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Gorden James Tallis (born 27 July 1973) is an Australian former professional rugby league footballer who played in the 1990s and 2000s. A Queensland State of Origin and Australian international representative second-row forward, he captained both these teams as well as the Brisbane Broncos with whom he won the 1997, 1998 and 2000 Grand Finals, after starting his career with the St. George Dragons in Sydney. Nicknamed the "Raging Bull" for his on-field aggression,[3] at the peak of his career Tallis was considered as the best second-row forward in the world[4] and in 2008 was named in an Indigenous Australian rugby league team of the century. He is currently a commentator and pundit for the Fox Sports network. He served as a National Rugby League board member and was a member of the board of directors for the North Queensland Cowboys. Tallis also worked on the coaching staff of the South Sydney Rabbitohs.

Gorden Tallis
Gorden Tallis (5 September 2003).jpg
Tallis in 2003
Personal information
Full nameGorden James Tallis
Born (1973-07-27) 27 July 1973 (age 46)
Townsville, Queensland, Australia
Playing information
Height189 cm (6 ft 2 12 in)
Weight107 kg (16 st 12 lb; 236 lb)
Years Team Pld T G FG P
1992–95 St. George Dragons 54 17 1 0 70
1997–04 Brisbane Broncos 160 49 0 0 196
Total 214 66 1 0 266
Years Team Pld T G FG P
1994–03 Queensland 20 4 0 0 16
1998–03 Australia 18 9 0 0 36
1997 Queensland (SL) 3 0 0 0 0
1997 Australia (SL) 3 0 0 0 0
Source: [1][2]


Tallis is of Torres Strait Islander and Vanuatuan descent. Tallis' father Wally played rugby league briefly for Leigh in the 1960s.[5] Gorden Tallis was born in Townsville, North Queensland on 27 July 1973. There he played for the Centrals Tigers club.

Professional playing careerEdit

St George DragonsEdit

Tallis moved to Sydney to make his first grade début in the Winfield Cup premiership for St. George on 29 August, 1992, aged 19. He was a reserve in St George's 1993 grand final loss to Brisbane. Tallis was used to bad effect off the interchange bench during the 1994 season and also made his representative debut for the Queensland side in the final two State of Origin series games that year. In 1995 he was included in the Tongan squad for the 1995 World Cup but had to withdraw due to injury.[6]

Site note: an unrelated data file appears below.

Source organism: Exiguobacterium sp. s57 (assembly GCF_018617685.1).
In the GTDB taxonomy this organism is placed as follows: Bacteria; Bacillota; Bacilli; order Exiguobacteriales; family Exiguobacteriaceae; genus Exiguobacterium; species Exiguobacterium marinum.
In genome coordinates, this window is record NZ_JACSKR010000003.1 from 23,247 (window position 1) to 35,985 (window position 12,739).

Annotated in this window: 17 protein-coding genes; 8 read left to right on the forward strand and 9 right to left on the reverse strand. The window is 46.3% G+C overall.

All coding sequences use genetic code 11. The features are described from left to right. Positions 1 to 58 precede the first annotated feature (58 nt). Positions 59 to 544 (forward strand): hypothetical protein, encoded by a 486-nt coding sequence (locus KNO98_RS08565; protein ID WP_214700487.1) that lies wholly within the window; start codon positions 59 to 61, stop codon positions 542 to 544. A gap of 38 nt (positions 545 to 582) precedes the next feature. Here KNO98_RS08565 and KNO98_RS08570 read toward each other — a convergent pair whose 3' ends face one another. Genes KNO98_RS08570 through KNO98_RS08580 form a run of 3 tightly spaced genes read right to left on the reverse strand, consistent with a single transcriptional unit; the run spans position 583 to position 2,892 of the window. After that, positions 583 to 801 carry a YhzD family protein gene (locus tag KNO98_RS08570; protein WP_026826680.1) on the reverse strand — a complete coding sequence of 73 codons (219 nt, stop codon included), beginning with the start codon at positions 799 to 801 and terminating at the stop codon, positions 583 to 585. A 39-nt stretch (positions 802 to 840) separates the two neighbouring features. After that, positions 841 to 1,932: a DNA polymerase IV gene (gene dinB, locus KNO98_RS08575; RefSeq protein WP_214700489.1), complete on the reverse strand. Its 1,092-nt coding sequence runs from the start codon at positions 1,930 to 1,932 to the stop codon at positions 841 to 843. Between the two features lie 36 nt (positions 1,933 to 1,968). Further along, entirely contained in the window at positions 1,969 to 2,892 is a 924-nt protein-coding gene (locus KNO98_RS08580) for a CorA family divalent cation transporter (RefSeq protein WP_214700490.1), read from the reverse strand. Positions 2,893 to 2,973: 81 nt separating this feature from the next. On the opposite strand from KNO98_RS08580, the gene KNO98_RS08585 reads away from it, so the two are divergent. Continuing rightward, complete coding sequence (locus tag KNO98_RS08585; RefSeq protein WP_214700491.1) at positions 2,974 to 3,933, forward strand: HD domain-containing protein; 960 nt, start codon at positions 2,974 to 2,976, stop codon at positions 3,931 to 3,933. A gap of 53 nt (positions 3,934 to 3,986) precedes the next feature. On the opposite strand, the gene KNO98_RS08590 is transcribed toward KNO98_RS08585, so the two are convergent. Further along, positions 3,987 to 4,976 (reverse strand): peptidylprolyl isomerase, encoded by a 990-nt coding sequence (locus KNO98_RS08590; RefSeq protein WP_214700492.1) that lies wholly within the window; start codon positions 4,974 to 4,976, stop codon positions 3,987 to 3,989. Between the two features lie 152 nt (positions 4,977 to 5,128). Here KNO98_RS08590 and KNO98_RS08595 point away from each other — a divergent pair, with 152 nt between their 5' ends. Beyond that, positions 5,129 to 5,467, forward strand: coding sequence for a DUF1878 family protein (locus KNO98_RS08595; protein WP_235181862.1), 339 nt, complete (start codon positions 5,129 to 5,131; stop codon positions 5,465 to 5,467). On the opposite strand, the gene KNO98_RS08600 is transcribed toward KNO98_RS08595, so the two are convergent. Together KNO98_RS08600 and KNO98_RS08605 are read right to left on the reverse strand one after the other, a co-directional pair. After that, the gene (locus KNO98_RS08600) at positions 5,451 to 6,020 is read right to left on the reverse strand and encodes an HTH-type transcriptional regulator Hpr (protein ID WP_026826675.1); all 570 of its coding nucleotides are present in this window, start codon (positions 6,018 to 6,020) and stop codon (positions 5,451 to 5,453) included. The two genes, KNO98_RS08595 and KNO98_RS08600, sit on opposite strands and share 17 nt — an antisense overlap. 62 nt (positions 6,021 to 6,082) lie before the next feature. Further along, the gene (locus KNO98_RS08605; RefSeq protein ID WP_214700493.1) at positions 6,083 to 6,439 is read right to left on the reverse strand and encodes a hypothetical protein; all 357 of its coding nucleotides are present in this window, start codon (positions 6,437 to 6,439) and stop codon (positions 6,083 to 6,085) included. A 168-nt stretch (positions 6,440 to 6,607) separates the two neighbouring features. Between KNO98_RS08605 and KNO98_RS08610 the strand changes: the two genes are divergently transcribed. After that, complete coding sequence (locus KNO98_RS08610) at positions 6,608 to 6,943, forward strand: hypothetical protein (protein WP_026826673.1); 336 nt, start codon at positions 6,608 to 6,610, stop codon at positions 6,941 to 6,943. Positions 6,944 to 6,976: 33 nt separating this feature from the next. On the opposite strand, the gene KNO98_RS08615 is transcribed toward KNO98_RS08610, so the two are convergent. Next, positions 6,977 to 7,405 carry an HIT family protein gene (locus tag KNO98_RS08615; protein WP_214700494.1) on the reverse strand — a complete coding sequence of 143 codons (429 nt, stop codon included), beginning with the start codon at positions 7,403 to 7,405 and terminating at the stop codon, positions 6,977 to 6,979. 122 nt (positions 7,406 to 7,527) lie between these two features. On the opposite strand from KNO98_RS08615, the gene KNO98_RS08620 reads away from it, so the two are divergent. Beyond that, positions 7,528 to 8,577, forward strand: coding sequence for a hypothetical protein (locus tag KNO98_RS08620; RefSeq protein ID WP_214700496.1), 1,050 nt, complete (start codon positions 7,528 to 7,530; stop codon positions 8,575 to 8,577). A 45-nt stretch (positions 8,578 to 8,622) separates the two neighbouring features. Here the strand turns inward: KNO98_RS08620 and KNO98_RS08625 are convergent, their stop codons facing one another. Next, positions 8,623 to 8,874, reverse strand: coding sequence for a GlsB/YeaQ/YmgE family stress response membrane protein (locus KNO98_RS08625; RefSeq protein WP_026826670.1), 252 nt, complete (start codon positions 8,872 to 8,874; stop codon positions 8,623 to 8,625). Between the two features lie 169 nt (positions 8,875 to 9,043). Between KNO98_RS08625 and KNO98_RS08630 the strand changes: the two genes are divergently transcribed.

When the proposed Super League competition was put on hold in 1995, Tallis offered to buy out the final year of his contract with St George in order to join the Broncos. The Dragons declined the offer however, and subsequent court action held him to his original contract. Having already signed a Super League contract to play with Brisbane, the fiery North Queenslander caused controversy when he was the only player who chose to sit out the 1996 season rather than play a final year with St George.[7] After having made 54 appearances for the Dragons, he left Sydney.

Brisbane BroncosEdit

Gorden Tallis about to receive the ball during a Brisbane Broncos match in 2004.

Tallis returned to the game with the Broncos for the 1997 Super League season and was the most dominant forward in the competition, which culminated in Brisbane's crushing 26–8 win over the Cronulla-Sutherland Sharks in the Telstra Cup grand final. In addition to representing Queensland in the Super League Tri-Series competition, he made his international debut in the 1997 post season's Super League Test series against Great Britain, playing at second-row forward in all three matches.